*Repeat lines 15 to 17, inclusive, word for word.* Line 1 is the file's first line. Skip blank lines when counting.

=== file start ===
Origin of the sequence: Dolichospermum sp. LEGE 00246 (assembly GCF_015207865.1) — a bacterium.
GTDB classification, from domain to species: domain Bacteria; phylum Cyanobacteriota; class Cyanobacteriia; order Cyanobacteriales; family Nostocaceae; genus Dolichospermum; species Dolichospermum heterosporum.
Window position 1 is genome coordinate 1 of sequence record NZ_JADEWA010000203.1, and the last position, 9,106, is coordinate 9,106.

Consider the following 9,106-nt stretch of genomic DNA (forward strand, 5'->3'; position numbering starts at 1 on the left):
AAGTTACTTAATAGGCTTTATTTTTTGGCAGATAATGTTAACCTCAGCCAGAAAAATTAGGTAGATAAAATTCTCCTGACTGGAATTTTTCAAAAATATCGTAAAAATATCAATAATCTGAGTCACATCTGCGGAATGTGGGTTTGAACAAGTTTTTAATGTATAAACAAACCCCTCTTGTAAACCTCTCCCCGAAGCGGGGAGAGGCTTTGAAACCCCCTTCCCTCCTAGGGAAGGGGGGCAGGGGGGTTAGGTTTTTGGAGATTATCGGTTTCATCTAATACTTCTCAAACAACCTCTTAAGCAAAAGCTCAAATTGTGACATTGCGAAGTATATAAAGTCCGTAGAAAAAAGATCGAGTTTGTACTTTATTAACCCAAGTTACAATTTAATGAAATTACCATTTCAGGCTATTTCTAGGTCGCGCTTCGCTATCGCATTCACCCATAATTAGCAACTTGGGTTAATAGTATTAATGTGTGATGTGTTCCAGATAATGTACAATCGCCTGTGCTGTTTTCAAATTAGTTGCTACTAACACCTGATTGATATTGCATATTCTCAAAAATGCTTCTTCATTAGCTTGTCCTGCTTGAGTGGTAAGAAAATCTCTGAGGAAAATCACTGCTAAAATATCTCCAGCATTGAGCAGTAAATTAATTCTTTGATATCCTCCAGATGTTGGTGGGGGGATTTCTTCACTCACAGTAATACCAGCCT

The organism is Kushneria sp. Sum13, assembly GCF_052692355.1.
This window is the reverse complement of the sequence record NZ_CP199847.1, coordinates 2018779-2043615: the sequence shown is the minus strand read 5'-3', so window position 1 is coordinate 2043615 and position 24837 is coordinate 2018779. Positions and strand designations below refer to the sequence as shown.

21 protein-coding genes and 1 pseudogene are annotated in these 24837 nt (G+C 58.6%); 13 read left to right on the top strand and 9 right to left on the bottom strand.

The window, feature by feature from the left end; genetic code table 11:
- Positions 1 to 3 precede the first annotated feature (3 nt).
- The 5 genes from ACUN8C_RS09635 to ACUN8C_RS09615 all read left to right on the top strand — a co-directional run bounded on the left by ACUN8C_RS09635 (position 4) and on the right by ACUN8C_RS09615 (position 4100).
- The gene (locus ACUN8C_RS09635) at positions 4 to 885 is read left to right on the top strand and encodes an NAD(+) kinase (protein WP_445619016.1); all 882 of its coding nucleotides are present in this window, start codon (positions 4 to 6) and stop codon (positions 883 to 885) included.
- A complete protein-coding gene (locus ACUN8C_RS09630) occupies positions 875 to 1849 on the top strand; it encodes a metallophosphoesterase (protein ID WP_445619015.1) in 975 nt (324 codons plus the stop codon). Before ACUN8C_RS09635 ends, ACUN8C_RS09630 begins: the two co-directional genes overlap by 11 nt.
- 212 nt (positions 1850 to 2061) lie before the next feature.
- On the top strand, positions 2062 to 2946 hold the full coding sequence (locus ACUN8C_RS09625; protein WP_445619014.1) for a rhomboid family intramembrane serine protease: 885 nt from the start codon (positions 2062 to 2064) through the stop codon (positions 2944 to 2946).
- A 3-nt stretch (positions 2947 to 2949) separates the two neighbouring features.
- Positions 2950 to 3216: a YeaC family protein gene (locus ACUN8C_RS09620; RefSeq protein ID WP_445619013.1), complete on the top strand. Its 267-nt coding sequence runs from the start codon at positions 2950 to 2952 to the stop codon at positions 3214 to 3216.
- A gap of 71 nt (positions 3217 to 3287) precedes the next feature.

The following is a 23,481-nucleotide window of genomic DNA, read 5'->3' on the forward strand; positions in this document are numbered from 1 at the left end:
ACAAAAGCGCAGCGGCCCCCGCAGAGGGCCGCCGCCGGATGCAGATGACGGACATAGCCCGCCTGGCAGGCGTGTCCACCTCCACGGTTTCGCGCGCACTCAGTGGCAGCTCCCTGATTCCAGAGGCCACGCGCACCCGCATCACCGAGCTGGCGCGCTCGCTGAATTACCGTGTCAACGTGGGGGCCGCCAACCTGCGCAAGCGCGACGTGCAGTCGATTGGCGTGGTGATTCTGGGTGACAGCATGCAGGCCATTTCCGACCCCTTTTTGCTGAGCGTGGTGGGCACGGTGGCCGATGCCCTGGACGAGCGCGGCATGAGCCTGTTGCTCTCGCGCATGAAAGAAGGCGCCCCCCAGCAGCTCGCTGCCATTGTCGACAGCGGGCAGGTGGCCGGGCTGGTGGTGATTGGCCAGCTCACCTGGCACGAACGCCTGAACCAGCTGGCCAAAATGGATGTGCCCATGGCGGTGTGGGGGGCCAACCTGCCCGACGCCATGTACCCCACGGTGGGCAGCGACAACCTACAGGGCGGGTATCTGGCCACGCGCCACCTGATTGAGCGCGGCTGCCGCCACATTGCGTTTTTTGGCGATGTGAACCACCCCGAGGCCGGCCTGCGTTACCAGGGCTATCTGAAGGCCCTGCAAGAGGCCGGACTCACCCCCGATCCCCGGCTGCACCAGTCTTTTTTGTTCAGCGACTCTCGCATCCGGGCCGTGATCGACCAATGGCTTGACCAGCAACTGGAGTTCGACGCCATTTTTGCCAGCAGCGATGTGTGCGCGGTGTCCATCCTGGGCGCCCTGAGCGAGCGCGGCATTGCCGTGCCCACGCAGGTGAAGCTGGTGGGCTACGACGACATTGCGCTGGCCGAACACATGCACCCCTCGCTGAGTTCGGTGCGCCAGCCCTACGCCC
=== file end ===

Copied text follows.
- On the top strand, positions 2062 to 2946 hold the full coding sequence (locus ACUN8C_RS09625; protein WP_445619014.1) for a rhomboid family intramembrane serine protease: 885 nt from the start codon (positions 2062 to 2064) through the stop codon (positions 2944 to 2946).
- A 3-nt stretch (positions 2947 to 2949) separates the two neighbouring features.
- Positions 2950 to 3216: a YeaC family protein gene (locus ACUN8C_RS09620; RefSeq protein ID WP_445619013.1), complete on the top strand. Its 267-nt coding sequence runs from the start codon at positions 2950 to 2952 to the stop codon at positions 3214 to 3216.